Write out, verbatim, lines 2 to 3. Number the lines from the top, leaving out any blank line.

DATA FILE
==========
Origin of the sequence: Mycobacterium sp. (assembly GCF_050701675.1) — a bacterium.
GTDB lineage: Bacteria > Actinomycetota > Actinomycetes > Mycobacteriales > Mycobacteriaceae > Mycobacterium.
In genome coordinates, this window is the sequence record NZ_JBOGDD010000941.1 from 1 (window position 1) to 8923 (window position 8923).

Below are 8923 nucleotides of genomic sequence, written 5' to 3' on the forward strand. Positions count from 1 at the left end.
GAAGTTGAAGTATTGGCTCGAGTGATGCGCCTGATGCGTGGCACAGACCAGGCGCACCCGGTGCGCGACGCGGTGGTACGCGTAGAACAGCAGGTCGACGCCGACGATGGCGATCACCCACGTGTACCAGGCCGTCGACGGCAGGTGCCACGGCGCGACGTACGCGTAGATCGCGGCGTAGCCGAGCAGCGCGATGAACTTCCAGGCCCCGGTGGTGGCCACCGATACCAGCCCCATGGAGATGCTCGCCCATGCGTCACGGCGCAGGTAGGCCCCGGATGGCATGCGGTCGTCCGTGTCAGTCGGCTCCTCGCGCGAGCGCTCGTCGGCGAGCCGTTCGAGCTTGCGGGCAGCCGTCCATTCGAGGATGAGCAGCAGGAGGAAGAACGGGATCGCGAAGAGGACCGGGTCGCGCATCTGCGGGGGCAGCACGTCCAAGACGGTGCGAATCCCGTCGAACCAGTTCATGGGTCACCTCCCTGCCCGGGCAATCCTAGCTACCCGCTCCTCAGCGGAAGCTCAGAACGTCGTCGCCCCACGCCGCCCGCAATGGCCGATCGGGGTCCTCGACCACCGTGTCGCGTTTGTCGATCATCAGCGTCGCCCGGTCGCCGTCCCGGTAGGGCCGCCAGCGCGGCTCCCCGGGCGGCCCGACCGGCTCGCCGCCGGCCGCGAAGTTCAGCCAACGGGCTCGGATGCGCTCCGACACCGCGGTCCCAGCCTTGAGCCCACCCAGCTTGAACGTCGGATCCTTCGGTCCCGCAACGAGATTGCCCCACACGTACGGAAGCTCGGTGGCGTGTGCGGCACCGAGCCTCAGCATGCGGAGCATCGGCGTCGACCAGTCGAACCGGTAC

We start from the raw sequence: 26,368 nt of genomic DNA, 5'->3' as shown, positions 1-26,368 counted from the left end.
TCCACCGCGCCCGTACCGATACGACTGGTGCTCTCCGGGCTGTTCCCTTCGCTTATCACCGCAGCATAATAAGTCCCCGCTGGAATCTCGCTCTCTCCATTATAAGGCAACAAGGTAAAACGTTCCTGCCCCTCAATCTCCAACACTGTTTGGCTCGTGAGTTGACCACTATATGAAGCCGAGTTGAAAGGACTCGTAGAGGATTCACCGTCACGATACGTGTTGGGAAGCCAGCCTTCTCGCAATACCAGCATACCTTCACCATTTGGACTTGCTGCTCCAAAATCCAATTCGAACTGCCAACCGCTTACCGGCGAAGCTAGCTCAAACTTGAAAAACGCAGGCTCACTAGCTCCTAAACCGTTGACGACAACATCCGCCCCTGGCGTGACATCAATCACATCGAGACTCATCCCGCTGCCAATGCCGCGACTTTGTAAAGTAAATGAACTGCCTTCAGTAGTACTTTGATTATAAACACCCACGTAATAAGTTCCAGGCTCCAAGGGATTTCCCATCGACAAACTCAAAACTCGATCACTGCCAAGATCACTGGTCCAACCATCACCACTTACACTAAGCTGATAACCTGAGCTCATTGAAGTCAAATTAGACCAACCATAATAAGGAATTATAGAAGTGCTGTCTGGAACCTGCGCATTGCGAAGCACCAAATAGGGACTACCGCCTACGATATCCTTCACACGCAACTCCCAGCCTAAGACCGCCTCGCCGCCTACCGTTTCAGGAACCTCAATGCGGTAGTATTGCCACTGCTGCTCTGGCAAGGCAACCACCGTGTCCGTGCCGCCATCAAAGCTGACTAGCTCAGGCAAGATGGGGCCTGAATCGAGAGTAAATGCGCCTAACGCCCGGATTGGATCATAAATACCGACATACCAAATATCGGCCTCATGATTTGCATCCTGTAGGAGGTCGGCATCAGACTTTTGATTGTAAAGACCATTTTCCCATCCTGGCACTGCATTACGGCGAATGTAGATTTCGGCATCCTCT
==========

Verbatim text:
GTDB lineage: Bacteria > Actinomycetota > Actinomycetes > Mycobacteriales > Mycobacteriaceae > Mycobacterium.
In genome coordinates, this window is the sequence record NZ_JBOGDD010000941.1 from 1 (window position 1) to 8923 (window position 8923).